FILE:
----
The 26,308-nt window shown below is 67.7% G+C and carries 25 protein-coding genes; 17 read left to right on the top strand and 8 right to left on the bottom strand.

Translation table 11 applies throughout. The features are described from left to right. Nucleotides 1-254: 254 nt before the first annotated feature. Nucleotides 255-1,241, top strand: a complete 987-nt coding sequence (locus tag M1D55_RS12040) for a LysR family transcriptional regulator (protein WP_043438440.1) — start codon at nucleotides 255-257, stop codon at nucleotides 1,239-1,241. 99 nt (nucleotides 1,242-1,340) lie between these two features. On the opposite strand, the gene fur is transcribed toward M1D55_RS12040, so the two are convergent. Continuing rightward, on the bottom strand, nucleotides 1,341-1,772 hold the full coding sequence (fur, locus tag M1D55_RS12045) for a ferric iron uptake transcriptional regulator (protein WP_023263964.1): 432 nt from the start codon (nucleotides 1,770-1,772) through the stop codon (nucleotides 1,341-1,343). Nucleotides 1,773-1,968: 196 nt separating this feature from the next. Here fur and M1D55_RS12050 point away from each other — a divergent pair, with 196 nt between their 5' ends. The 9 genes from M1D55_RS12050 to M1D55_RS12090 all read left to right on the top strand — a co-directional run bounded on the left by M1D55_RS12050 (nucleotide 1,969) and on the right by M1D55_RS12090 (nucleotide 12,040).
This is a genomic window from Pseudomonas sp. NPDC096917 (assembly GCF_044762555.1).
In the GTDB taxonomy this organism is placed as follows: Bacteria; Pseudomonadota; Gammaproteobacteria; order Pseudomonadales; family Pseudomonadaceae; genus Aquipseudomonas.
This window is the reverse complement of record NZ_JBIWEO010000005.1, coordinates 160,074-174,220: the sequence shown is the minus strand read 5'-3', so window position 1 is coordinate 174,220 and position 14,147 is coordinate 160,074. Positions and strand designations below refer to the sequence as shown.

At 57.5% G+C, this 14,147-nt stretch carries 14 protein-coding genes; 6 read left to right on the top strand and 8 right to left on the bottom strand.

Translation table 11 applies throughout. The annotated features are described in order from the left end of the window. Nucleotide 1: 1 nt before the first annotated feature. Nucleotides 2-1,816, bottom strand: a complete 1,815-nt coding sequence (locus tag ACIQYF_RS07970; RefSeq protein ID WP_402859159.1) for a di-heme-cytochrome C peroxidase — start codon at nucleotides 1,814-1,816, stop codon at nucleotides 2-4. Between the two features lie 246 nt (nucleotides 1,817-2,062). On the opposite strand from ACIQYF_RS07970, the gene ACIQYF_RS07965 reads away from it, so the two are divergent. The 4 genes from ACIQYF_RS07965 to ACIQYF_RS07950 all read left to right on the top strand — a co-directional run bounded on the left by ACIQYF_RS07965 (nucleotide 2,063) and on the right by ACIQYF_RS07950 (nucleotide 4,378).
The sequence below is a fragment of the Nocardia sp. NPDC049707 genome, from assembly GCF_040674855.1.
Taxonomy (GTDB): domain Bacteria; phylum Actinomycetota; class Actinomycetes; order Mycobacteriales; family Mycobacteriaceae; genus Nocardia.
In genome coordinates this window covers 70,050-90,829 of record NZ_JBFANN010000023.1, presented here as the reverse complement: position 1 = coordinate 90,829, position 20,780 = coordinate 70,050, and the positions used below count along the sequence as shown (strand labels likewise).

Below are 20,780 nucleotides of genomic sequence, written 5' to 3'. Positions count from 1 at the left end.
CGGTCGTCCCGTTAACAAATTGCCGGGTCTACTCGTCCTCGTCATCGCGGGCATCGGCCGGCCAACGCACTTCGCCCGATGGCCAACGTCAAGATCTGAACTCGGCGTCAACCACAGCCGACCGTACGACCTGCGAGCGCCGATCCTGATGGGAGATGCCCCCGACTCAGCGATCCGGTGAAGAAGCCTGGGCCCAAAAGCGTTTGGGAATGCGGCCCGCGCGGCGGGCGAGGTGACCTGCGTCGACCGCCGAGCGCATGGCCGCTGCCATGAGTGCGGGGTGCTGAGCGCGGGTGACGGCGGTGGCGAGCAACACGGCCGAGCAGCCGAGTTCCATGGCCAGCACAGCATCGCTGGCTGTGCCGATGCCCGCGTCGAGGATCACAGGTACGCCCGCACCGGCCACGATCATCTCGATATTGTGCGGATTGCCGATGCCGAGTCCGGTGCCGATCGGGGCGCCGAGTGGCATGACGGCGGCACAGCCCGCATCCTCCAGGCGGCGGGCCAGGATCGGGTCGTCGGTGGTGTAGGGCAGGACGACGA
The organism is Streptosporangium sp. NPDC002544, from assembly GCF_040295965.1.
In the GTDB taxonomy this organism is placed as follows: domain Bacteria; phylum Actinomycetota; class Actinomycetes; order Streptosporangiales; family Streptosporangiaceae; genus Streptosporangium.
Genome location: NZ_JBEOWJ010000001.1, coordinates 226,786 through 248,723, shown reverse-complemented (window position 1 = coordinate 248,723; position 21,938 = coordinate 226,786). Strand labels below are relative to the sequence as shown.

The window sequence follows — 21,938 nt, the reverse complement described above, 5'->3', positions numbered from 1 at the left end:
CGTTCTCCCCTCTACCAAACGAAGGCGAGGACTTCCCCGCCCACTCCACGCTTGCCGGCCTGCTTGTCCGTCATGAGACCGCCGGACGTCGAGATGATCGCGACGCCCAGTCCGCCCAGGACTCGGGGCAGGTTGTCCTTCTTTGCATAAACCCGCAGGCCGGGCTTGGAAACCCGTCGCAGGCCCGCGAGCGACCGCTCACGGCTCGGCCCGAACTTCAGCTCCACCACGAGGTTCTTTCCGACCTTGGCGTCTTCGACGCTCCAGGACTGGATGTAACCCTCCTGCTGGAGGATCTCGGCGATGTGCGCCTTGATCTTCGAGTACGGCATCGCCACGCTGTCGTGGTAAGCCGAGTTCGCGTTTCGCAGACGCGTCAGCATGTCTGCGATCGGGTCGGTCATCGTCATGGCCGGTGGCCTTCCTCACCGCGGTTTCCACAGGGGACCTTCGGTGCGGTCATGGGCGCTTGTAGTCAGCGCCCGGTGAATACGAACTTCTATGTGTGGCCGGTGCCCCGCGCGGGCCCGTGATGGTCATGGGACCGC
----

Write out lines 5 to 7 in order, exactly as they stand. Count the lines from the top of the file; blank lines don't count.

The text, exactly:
This window is the reverse complement of record NZ_JBIWEO010000005.1, coordinates 160,074-174,220: the sequence shown is the minus strand read 5'-3', so window position 1 is coordinate 174,220 and position 14,147 is coordinate 160,074. Positions and strand designations below refer to the sequence as shown.

At 57.5% G+C, this 14,147-nt stretch carries 14 protein-coding genes; 6 read left to right on the top strand and 8 right to left on the bottom strand.

Translation table 11 applies throughout. The annotated features are described in order from the left end of the window. Nucleotide 1: 1 nt before the first annotated feature. Nucleotides 2-1,816, bottom strand: a complete 1,815-nt coding sequence (locus tag ACIQYF_RS07970; RefSeq protein ID WP_402859159.1) for a di-heme-cytochrome C peroxidase — start codon at nucleotides 1,814-1,816, stop codon at nucleotides 2-4. Between the two features lie 246 nt (nucleotides 1,817-2,062). On the opposite strand from ACIQYF_RS07970, the gene ACIQYF_RS07965 reads away from it, so the two are divergent. The 4 genes from ACIQYF_RS07965 to ACIQYF_RS07950 all read left to right on the top strand — a co-directional run bounded on the left by ACIQYF_RS07965 (nucleotide 2,063) and on the right by ACIQYF_RS07950 (nucleotide 4,378).